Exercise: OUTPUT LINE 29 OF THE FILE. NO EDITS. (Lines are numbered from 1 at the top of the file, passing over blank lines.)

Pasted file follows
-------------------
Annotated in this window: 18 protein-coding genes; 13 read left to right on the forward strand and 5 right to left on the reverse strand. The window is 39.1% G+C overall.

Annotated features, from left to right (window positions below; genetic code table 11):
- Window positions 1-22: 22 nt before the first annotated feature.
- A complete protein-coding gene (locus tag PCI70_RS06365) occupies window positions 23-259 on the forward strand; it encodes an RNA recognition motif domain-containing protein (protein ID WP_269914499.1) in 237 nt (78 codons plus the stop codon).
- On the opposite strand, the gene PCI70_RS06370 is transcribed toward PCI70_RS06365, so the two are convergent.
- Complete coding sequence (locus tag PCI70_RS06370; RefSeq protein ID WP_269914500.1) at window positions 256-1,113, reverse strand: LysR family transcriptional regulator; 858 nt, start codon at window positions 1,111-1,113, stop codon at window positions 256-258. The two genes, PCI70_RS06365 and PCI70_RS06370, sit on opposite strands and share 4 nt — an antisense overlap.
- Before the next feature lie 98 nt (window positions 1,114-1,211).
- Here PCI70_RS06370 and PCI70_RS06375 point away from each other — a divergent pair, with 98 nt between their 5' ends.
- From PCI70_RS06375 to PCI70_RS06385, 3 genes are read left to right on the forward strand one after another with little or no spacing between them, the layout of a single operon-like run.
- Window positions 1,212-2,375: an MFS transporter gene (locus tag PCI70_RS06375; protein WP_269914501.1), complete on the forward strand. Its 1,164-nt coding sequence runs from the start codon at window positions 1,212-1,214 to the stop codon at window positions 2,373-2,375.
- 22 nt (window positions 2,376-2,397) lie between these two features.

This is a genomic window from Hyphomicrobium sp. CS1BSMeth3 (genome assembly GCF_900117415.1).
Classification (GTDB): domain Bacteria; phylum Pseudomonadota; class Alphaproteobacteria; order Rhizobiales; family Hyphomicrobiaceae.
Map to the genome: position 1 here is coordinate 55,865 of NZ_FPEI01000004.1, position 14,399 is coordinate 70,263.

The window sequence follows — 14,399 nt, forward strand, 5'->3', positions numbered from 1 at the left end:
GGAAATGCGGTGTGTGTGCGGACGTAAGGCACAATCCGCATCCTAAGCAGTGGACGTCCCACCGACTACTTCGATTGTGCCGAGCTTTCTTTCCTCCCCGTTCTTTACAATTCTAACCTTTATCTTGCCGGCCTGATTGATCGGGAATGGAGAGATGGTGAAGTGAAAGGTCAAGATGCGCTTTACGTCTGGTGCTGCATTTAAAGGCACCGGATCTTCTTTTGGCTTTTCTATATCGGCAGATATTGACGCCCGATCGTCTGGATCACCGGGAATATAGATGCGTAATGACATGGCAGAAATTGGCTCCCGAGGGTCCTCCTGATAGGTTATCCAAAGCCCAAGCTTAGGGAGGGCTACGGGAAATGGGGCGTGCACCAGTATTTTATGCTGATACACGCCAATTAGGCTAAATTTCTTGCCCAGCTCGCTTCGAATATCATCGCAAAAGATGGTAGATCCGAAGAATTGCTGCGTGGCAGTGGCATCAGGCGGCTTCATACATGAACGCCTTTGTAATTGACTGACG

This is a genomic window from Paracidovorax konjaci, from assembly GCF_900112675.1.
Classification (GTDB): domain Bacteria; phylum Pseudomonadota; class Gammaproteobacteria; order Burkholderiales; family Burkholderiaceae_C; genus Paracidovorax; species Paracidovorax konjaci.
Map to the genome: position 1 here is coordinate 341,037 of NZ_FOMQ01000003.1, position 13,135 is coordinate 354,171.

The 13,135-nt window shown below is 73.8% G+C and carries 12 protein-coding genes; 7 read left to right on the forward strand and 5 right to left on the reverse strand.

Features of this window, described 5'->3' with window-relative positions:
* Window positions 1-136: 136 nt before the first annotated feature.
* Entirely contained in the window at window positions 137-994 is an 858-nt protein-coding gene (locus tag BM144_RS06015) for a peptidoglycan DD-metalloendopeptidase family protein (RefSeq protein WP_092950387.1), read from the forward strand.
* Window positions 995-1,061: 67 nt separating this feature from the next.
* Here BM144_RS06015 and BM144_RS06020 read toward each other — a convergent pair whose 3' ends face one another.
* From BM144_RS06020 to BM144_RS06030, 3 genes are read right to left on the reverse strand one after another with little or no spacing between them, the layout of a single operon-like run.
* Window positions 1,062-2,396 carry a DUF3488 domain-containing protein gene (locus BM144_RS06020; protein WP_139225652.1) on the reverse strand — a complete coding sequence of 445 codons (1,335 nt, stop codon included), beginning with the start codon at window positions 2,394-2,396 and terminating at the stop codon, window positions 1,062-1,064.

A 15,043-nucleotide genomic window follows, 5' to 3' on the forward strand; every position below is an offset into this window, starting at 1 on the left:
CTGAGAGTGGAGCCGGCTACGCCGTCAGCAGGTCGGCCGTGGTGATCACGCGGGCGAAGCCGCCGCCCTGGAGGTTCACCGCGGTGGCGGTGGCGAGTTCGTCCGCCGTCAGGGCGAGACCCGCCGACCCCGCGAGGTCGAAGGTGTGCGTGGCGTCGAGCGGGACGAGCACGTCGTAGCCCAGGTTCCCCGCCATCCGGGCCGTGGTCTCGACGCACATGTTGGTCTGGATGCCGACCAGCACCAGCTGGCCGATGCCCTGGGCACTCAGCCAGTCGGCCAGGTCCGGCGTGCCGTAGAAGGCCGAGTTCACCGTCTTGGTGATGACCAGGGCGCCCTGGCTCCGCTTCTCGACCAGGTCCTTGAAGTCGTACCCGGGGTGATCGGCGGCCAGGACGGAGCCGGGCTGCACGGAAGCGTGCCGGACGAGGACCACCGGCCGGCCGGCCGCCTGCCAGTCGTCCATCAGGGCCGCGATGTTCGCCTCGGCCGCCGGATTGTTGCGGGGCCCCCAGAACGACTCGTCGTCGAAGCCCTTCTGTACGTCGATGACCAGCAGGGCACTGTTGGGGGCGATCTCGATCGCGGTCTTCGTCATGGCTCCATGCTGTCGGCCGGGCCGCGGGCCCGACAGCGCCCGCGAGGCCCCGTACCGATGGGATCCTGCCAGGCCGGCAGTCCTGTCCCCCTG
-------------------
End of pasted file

CTGAGAGTGGAGCCGGCTACGCCGTCAGCAGGTCGGCCGTGGTGATCACGCGGGCGAAGCCGCCGCCCTGGAGGTTCACCGCGGTGGCGGTGGCGAGTTCGTCCGCCGTCAGGGCGAGACCCGCCGACCCCGCGAGGTCGAAGGTGTGCGTGGCGTCGAGCGGGACGAGCACGTCGTAGCCCAGGTTCCCCGCCATCCGGGCCGTGGTCTCGACGCACATGTTGGTCTGGATGCCGACCAGCACCAGCTGGCCGATGCCCTGGGCACTCAGCCAGTCGGCCAGGTCCGGCGTGCCGTAGAAGGCCGAGTTCACCGTCTTGGTGATGACCAGGGCGCCCTGGCTCCGCTTCTCGACCAGGTCCTTGAAGTCGTACCCGGGGTGATCGGCGGCCAGGACGGAGCCGGGCTGCACGGAAGCGTGCCGGACGAGGACCACCGGCCGGCCGGCCGCCTGCCAGTCGTCCATCAGGGCCGCGATGTTCGCCTCGGCCGCCGGATTGTTGCGGGGCCCCCAGAACGACTCGTCGTCGAAGCCCTTCTGTACGTCGATGACCAGCAGGGCACTGTTGGGGGCGATCTCGATCGCGGTCTTCGTCATGGCTCCATGCTGTCGGCCGGGCCGCGGGCCCGACAGCGCCCGCGAGGCCCCGTACCGATGGGATCCTGCCAGGCCGGCAGTCCTGTCCCCCTG